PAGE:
Faye Webster

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Run and Tell (2013), 5/10
Faye Webster (2017) , 5/10
Atlanta Millionaires Club (2019), 6/10
I Know I'm Funny Haha (2021) , 6/10

Atlanta's singer-songwriter Faye Webster was only 16 when she recorded the folk-ish album Run and Tell (2013). If Faye Webster (2017) was largely a dull experience of mellow country ballads, the somnolent country-soul lullabies of Atlanta Millionaires Club (Secretly Canadian, 2019), like Room Temperature and Hurts Me Too, forged a new genre of the kind of intimate pop inaugurated by Sade in the 1980s. The jazzy elements in Come To Atlanta and Kingston further expanded her palette.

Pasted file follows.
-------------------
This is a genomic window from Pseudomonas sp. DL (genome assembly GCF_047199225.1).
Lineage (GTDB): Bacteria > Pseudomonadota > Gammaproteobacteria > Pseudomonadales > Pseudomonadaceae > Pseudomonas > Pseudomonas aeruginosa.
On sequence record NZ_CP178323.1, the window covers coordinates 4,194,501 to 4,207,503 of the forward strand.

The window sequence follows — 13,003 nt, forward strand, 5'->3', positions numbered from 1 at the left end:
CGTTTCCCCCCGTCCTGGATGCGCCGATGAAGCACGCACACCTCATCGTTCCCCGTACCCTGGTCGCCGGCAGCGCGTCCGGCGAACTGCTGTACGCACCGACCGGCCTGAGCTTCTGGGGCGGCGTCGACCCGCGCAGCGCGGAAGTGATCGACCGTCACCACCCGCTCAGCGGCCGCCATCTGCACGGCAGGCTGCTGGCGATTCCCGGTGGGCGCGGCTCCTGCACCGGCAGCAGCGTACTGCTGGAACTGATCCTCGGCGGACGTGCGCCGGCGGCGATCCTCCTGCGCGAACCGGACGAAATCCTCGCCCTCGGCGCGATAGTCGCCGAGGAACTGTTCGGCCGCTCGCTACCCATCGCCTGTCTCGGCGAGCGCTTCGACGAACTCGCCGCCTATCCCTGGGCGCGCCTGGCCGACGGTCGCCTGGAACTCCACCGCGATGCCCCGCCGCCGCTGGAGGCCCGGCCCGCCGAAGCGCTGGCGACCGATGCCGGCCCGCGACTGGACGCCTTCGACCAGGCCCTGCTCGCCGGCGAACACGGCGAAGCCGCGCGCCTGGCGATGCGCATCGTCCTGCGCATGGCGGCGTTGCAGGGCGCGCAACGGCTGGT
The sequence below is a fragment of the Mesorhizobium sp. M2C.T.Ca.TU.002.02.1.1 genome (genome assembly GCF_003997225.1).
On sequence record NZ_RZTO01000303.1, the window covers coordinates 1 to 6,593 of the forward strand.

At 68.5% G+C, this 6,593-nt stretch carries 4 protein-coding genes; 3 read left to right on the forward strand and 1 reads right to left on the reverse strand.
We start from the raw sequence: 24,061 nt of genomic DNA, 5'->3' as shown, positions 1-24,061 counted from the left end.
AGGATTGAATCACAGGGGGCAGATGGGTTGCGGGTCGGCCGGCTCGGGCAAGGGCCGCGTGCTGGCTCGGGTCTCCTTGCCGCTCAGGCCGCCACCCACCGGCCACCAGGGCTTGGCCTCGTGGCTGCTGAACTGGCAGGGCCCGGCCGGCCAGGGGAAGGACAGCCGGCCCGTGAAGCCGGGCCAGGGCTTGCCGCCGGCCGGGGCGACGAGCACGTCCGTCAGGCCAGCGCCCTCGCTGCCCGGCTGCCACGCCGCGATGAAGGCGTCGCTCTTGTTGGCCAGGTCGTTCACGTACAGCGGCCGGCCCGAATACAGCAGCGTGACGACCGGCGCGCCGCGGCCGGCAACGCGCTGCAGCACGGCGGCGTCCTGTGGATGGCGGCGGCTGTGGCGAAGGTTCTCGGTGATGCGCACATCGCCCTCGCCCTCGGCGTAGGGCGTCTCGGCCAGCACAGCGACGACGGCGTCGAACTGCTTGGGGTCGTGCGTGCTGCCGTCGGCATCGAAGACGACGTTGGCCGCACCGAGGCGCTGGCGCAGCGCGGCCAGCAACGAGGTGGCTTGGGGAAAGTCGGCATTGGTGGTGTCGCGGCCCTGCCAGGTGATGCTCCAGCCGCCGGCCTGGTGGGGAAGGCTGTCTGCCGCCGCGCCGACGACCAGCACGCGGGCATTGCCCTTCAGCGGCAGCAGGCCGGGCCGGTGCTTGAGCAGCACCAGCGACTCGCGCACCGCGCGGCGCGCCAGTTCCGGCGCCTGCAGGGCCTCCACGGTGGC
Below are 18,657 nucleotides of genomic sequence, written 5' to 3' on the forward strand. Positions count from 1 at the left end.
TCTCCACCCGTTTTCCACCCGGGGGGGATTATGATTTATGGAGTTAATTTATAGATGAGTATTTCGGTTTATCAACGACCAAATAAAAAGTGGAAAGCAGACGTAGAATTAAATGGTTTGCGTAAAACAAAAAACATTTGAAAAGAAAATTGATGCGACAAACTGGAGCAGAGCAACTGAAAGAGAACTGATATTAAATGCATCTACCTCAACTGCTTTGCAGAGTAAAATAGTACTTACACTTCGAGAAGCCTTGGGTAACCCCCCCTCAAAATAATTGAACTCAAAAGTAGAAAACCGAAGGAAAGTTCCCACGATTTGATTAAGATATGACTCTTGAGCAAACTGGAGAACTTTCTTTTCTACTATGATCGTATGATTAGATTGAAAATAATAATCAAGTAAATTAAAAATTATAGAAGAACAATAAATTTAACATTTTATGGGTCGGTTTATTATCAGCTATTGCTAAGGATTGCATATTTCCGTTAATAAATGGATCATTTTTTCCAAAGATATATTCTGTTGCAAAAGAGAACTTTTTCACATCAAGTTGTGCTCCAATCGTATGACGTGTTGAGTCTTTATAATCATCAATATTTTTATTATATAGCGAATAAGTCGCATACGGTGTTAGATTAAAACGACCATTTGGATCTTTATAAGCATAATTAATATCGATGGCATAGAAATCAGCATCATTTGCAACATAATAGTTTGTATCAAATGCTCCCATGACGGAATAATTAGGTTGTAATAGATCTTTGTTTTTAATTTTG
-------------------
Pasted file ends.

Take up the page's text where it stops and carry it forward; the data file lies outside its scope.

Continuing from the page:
I Know I'm Funny Haha (2021) was marked by the languid sound of the steel guitar in such a way that it was impossible not to recall soft rock and country-pop of the 1970s, often wrapped in a somnolent lounge atmosphere. Amid memories of Carole King (Better Distractions) Burt Bacharach (Kind Of) her tiptoeing ballads with no major refrain/chorus/hook evoke a monotonous existential drift. The ultimate specimen of her dreamy whispered slocore are Sometimes and Overslept that sound so fragile they could break into pieces any time. The bluesy In a Good Way and the slightly more vibrant dream-pop of Cheers with a thumping quasi-disco beat don't seem to belong to this album but maybe points to a more sellable future.

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